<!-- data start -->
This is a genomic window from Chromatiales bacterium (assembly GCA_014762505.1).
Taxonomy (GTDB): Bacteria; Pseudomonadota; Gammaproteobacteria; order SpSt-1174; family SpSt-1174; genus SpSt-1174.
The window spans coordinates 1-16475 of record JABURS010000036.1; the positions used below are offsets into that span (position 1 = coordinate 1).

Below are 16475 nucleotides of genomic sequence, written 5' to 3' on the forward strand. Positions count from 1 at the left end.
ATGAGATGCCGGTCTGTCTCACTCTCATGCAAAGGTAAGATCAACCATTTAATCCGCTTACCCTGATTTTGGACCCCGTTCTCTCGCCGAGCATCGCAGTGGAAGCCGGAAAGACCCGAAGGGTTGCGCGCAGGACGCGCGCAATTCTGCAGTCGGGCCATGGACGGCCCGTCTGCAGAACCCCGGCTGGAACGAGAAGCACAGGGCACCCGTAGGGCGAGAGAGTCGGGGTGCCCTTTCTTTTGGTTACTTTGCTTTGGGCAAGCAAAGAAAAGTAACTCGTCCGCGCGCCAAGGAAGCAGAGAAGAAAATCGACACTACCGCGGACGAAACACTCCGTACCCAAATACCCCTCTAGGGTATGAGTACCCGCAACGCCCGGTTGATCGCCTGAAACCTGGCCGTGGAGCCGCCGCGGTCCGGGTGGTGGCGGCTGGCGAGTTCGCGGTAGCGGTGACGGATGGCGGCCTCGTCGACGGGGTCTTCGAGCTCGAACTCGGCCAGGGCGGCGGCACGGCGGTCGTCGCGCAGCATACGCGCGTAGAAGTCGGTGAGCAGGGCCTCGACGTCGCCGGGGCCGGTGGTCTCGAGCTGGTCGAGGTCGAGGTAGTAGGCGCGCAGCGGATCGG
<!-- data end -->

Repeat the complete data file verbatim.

This is a genomic window from Chromatiales bacterium (assembly GCA_014762505.1).
Taxonomy (GTDB): Bacteria; Pseudomonadota; Gammaproteobacteria; order SpSt-1174; family SpSt-1174; genus SpSt-1174.
The window spans coordinates 1-16475 of record JABURS010000036.1; the positions used below are offsets into that span (position 1 = coordinate 1).

Below are 16475 nucleotides of genomic sequence, written 5' to 3' on the forward strand. Positions count from 1 at the left end.
ATGAGATGCCGGTCTGTCTCACTCTCATGCAAAGGTAAGATCAACCATTTAATCCGCTTACCCTGATTTTGGACCCCGTTCTCTCGCCGAGCATCGCAGTGGAAGCCGGAAAGACCCGAAGGGTTGCGCGCAGGACGCGCGCAATTCTGCAGTCGGGCCATGGACGGCCCGTCTGCAGAACCCCGGCTGGAACGAGAAGCACAGGGCACCCGTAGGGCGAGAGAGTCGGGGTGCCCTTTCTTTTGGTTACTTTGCTTTGGGCAAGCAAAGAAAAGTAACTCGTCCGCGCGCCAAGGAAGCAGAGAAGAAAATCGACACTACCGCGGACGAAACACTCCGTACCCAAATACCCCTCTAGGGTATGAGTACCCGCAACGCCCGGTTGATCGCCTGAAACCTGGCCGTGGAGCCGCCGCGGTCCGGGTGGTGGCGGCTGGCGAGTTCGCGGTAGCGGTGACGGATGGCGGCCTCGTCGACGGGGTCTTCGAGCTCGAACTCGGCCAGGGCGGCGGCACGGCGGTCGTCGCGCAGCATACGCGCGTAGAAGTCGGTGAGCAGGGCCTCGACGTCGCCGGGGCCGGTGGTCTCGAGCTGGTCGAGGTCGAGGTAGTAGGCGCGCAGCGGATCGG